No, glamour has nothing to do
with this. A better word might be
Updated Wednesday morning, June 22
E-mail from Charlie Davis - Journal entry #6
Amazing travels! Even though I have been here three times before, I am still amazed at how difficult travel can be to the bush and back.
We were scheduled to fly out of the tribe on Tuesday, but the weather leading up to that day was very discouraging. However, come Tuesday morning, we were greeted by the most beautiful sunrise with high clouds in the distance. In short, it was a perfect flying day. We were even able to see the high waterfall on the cliffs behind the Ogg’s house. So, with light hearts, we radioed the base to see if a plane could be sent in. Then we were told that the base was fogged in and that no plane could take off from there. So we waited…and waited…and watched as our beautiful morning began to fade into a cloudy mid-morning. Finally, we got word that a plane had been dispatched and was on the way. When the plane landed we quickly loaded it and got our first four travelers, Greg, Babette, Marion and Kirill aboard and buckled in. Then we got word that the base was fogged in again so we got out of the plane and went back inside the Ogg’s home for some more time of fellowship. It was about an hour later that we got word from the base that the fog was lifting. So the first four were off again and this time we watched them disappear into the sky.
It was about an hour and a half later when the plane came back for Pete, Jessica and me. We loaded it up quickly and were about to climb aboard when the pilot informed us that we were not going anywhere anytime soon. It seemed that right when our backs were turned, the fog came in with a vengeance and we were socked in. So the rest of us and the pilot went back into the Ogg’s home and had lunch and a little more time of fellowship. Shari and I took this time to play a little music together. Pete, Jessica and the kids played video games and the time was well spent with our friends.
Then the rain began coming hard and strong. It was so strong that you could barely have a conversation with the person next to you because of the sound of it hitting the metal roof above us. Our pilot continued to watch the cloud patterns from the window and the porch and after a couple of hours of waiting, right when the rain was as loud as I had heard it, announces that we could go. So through the rain we ran, climbed into the small plane, buckled our waist and shoulder straps and we were off, spiraling higher and higher into the clouds that seemed to reach the sky above us. We never lost sight of the ground and at one point, while crossing a very high mountain range, our wheels seemed to clear the trees by about 50 feet.
We arrived safely. It was a special blessing to us to be re-united with the team again. We prayed, told stories, laughed and ate and were basking in the special blessings that God had so abundantly bestowed upon us.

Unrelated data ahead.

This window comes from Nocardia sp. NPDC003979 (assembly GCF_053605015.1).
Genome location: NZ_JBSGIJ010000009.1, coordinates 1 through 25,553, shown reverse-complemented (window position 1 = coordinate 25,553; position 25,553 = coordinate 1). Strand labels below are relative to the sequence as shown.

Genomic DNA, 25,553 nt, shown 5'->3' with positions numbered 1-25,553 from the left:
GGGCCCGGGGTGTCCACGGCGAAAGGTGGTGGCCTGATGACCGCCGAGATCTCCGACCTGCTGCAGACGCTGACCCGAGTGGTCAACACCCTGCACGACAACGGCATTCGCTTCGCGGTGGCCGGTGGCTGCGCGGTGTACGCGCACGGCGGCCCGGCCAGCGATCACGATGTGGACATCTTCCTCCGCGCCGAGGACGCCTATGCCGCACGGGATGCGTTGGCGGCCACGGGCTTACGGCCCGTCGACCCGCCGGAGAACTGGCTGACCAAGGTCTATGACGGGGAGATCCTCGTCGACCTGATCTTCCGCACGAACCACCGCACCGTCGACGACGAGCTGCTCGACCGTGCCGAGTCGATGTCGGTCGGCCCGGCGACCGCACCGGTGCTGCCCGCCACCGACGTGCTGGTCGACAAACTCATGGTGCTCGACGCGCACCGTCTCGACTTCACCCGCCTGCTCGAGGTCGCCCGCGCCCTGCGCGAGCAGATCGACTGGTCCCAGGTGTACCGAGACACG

Updated Tuesday, June 21
E-mail from Charlie Davis - Journal entry #5
I would like to share with you
the wonders of the Simbari Home Shopping Network. This is the handiest shopping that I have
ever been a part of. There is no
traveling necessary. There are no
technicalities like needing a computer or even a television. The network comes right to your door, whether
you want it or not.
In our case, we wanted it. The local Simbaris saw a chance to make a few
bucks on us and we were willing accomplices.
So if you have the sudden need
for primitive weapons, interesting decorations, or the latest fashions, the Simbari Home Shopping Network
is exactly what you need.
Just come with
us the next time and you can experience the wonder of the Simbari Home Shopping
Updated Monday, June 20
Excerpt of an e-mail from Marion describing yesterday's worship service
...We did get a beautiful sunny Sunday morning, and the
people from the close-by village were able to come over. The new church building
was packed and we had a most inspiring time of worship, testimony, prayer, and
drama, followed by preaching.
Three of the guys preached: Peter, then Rison, and
Raymond. It was very evident that these people are really “getting it”. Raymond
has a powerful presentation using pictures (Solomon’s temple) and a model piece
from the Tabernacle furnishings, which we brought over with us. David and Shari
had ordered it delivered to his dad’s house. We actually didn’t know what we
were carrying along with us till we saw the pieces today. Raymond used only the
Ark of the Covenant and the Mercy Seat. The lesson today was Eph. 2:18-22.
drama was sort of a review from last week’s teaching on the wall of partition
between Jew and Gentile, and how Christ has made us one in Him. Church was
dismissed and we all stood up and stretched before the graduation ceremony for
those who had recently completed the Bible literacy course. I took lots of
pictures then. At the very end another man, Jason, from the other village got up